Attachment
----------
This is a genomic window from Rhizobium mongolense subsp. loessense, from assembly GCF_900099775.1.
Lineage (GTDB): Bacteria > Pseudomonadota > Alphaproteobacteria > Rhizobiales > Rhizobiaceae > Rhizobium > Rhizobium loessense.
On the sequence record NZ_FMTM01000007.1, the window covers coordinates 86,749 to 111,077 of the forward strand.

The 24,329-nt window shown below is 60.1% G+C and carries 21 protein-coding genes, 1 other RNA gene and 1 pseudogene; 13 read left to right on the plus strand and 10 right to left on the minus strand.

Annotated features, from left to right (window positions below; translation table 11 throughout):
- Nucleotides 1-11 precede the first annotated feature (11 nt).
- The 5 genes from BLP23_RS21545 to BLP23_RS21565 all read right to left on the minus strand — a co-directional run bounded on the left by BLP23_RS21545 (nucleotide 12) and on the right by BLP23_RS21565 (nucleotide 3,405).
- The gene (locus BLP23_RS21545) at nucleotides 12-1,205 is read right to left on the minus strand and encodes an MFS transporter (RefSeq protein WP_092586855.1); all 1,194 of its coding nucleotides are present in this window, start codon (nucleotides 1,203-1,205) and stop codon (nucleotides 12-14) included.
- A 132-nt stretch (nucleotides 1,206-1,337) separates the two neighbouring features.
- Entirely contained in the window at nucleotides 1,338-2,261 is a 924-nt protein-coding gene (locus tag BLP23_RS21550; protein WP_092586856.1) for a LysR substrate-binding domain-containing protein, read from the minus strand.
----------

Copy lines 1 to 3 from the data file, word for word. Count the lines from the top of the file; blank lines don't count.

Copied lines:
This is a genomic window from Rhizobium mongolense subsp. loessense, from assembly GCF_900099775.1.
Lineage (GTDB): Bacteria > Pseudomonadota > Alphaproteobacteria > Rhizobiales > Rhizobiaceae > Rhizobium > Rhizobium loessense.
On the sequence record NZ_FMTM01000007.1, the window covers coordinates 86,749 to 111,077 of the forward strand.